50 g light brown sugar (my favourite is rapadura)
20 g butter
60 ml single cream or half and half (12% fat)
150 g dark chocolate, coarsely chopped
60 ml whipping cream (35% fat)
3 tablespoons hazelnuts, toasted and coarsely chopped
1-2 tablespoons dark cocoa powder

Hazelnut crust:
  Put flour, nuts and sugar into a food processor. Pulse a few times until you get a finely ground mixture. Add the butter and process until the mixture begins to resemble crumbs. Now add the egg yolk and pulse until the dough forms a ball (you may need to add some ice cold water). Flatten into disk, wrap in plastic and chill in the fridge for 30 minutes.

Preheat the oven to 190ºC (375ºF).
Roll out the dough on lightly floured surface (silicone pastry board is excellent for that purpose) to 2/3cm thick. Press the dough onto bottom and up sides of buttered and floured tartlet pans. Prick the dough with a fork. Bake until golden brown for approximately 8-12 minutes. Leave to cool down on rack. Carefully take out the pastry shells from the pans.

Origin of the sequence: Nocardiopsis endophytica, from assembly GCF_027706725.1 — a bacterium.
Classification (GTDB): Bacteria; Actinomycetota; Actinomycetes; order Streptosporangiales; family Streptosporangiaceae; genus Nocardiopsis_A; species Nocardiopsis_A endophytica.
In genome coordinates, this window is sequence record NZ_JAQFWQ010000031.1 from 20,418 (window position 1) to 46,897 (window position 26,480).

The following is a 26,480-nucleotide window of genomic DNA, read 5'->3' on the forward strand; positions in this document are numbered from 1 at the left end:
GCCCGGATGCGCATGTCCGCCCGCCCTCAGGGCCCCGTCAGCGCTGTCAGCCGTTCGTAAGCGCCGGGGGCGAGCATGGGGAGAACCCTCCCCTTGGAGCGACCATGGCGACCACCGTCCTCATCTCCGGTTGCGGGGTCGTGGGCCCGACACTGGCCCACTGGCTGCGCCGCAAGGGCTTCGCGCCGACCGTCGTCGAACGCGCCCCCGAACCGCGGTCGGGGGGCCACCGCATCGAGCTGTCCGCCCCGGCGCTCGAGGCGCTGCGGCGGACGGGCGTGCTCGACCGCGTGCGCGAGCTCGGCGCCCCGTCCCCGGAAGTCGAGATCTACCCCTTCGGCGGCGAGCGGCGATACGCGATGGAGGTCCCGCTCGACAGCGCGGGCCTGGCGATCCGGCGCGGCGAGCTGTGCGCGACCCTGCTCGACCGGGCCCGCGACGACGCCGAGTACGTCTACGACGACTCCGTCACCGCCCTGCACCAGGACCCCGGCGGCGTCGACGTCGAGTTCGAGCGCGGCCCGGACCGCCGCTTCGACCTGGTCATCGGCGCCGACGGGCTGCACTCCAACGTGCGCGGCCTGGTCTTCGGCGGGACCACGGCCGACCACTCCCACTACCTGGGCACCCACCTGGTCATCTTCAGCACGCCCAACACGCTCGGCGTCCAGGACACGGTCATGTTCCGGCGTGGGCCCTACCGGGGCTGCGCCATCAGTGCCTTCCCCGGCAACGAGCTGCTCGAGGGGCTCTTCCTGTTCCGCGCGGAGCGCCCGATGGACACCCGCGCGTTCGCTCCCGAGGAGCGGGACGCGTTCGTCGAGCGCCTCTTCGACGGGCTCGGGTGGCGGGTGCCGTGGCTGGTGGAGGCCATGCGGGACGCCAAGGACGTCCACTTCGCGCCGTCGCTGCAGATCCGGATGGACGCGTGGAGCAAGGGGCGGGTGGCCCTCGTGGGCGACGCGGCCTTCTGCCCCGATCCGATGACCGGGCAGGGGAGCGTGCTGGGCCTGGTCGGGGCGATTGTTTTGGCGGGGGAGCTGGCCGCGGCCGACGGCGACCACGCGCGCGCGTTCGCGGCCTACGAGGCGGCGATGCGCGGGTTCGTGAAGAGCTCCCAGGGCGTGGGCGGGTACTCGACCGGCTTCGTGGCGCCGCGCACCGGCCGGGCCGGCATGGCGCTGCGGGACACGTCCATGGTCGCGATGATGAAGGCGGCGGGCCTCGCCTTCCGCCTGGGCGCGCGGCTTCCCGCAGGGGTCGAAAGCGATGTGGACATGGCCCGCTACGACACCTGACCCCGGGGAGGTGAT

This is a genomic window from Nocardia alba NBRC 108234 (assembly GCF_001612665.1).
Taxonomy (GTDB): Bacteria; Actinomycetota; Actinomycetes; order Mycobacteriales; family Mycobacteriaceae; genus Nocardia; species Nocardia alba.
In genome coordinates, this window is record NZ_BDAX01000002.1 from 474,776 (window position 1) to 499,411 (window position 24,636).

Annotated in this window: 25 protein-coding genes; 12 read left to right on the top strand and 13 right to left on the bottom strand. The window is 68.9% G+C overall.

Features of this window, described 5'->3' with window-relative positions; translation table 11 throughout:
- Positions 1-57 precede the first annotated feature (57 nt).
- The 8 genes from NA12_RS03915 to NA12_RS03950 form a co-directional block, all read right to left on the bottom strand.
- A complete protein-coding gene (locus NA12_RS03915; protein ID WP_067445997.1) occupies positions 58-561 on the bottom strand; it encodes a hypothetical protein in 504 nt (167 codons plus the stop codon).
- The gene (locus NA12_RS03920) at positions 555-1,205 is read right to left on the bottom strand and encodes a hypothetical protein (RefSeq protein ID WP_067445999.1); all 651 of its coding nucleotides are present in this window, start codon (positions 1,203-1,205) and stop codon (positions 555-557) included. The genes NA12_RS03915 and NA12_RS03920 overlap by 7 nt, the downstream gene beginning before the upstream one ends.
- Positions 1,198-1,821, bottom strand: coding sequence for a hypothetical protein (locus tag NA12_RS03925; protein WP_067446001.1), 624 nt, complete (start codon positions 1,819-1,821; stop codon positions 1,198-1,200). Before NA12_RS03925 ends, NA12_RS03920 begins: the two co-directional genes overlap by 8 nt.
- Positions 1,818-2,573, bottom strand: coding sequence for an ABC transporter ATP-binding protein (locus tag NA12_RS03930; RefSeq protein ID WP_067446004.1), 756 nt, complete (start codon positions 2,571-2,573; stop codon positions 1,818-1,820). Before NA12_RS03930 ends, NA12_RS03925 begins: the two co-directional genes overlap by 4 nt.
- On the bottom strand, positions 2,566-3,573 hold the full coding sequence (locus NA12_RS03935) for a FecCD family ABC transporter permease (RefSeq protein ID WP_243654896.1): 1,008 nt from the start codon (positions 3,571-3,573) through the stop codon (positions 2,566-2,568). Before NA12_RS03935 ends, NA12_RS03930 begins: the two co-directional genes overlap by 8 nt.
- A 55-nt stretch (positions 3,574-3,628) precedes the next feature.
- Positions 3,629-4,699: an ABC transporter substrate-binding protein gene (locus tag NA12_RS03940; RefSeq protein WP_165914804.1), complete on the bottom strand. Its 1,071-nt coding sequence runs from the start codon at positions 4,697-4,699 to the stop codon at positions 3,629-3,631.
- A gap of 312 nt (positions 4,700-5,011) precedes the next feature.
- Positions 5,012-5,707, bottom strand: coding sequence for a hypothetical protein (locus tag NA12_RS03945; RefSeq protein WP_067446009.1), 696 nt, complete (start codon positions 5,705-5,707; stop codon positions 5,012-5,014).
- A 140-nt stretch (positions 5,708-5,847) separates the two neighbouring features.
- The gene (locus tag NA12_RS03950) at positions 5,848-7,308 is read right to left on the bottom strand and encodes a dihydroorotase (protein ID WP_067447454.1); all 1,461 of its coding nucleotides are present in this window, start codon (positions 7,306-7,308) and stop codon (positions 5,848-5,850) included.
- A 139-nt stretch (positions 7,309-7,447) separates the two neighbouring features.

Put chopped chocolate in a heatproof bowl. In a saucepan, heat the sugar, butter and liquid cream. Stir until sugar dissolves and bring to a boil. Continue cooking on low heat for 2 minutes without stirring. Pour hot liquid on chopped chocolate in the bowl and mix until it dissolves. Add the whipping cream and mix again thoroughly. Leave to cool, then put in the fridge for 10 minutes. 

Pour the filling onto completely cooled crust shells. Sprinkle with chopped hazelnuts and cocoa.


Saturday, January 23, 2010

Arrufadas or bread rolls from Coimbra

I have to confess that I am not particularly fond of Portuguese pastries and bread. Perhaps it is because of my Polish roots. I used to eat dark wholegrain bread and here in the Iberian Peninsula, we have mainly the white. I love elaborate cakes with fruits, layered with whipped cream or full of spices.  Portuguese bakers do not need much more to make a cake than one thousand eggs, a tonne of sugar and maybe some flour. ;) Pastries and cakes are always wildly yellow and often covered with some ovos moles (a kind of paste made with yolks and sugar, of course).